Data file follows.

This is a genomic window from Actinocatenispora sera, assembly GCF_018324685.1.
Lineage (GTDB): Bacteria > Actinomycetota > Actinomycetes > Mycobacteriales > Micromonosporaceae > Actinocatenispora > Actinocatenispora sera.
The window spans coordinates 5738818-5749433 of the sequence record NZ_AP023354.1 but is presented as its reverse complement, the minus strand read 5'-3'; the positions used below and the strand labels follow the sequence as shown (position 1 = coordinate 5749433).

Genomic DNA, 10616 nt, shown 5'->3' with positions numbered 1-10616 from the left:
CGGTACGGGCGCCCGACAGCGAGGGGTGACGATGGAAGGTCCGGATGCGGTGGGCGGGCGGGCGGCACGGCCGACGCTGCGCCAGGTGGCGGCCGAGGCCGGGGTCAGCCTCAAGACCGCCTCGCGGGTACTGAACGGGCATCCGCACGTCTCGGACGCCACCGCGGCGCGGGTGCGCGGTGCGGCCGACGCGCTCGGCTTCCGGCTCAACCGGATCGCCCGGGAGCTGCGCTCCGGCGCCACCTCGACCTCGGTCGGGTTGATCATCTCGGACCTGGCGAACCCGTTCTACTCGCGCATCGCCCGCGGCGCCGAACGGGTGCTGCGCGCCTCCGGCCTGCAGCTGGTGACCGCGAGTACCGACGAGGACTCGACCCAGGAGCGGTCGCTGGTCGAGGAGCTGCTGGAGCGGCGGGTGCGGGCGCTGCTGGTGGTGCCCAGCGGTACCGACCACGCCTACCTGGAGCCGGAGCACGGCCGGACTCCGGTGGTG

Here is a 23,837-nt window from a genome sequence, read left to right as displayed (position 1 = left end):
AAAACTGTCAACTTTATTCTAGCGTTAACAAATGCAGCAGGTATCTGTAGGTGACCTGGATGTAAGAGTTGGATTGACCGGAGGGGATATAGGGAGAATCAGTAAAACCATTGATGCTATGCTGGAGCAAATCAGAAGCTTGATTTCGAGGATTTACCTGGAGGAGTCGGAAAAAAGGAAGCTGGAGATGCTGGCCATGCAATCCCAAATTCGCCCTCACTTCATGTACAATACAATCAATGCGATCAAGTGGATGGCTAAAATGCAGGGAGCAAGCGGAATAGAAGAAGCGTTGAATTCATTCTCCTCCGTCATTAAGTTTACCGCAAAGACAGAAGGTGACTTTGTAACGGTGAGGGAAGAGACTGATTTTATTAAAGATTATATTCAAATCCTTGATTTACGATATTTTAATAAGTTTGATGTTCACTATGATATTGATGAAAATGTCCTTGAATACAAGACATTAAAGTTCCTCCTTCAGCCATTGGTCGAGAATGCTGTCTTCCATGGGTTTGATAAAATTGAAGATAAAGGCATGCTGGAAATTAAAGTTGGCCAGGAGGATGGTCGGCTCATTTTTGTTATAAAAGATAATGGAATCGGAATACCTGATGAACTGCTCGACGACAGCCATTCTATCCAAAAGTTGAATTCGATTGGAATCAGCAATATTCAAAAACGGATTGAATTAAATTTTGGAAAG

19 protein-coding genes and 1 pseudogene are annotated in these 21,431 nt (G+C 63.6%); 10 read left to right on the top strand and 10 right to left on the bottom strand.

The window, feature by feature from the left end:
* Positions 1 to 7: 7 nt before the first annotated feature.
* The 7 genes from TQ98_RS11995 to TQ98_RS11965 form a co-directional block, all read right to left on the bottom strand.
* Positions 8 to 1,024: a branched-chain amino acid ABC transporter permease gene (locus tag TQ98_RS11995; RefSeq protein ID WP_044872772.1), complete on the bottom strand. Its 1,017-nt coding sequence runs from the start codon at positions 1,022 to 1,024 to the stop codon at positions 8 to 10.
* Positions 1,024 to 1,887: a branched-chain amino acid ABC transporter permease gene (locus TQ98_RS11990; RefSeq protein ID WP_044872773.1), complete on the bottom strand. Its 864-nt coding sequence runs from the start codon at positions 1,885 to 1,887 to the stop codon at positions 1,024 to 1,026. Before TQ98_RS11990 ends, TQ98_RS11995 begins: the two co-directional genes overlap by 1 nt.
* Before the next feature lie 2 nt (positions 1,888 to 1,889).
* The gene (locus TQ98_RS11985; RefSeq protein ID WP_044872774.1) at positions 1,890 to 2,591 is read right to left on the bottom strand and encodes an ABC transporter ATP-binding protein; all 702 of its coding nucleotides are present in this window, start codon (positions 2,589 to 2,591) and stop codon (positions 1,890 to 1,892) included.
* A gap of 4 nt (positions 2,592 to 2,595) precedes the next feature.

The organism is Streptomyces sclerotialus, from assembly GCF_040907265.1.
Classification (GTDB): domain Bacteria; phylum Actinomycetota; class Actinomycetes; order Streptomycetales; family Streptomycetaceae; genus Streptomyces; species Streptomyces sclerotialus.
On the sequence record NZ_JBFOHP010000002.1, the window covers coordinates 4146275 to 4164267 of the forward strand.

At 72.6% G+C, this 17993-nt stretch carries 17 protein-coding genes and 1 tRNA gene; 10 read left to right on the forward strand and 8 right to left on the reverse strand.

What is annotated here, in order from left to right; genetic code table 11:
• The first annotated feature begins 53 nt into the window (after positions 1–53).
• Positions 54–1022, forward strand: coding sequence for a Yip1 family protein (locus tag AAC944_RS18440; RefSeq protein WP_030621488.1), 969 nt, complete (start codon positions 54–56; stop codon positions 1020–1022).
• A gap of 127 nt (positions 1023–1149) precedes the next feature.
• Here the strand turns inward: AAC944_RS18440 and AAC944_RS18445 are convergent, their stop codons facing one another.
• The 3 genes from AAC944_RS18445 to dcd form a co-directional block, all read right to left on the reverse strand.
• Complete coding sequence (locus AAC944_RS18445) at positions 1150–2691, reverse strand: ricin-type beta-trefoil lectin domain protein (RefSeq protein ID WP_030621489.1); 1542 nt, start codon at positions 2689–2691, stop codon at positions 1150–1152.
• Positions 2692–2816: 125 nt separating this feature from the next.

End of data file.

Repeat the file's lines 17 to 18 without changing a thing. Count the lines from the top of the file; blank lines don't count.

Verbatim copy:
The organism is Streptomyces sclerotialus, from assembly GCF_040907265.1.
Classification (GTDB): domain Bacteria; phylum Actinomycetota; class Actinomycetes; order Streptomycetales; family Streptomycetaceae; genus Streptomyces; species Streptomyces sclerotialus.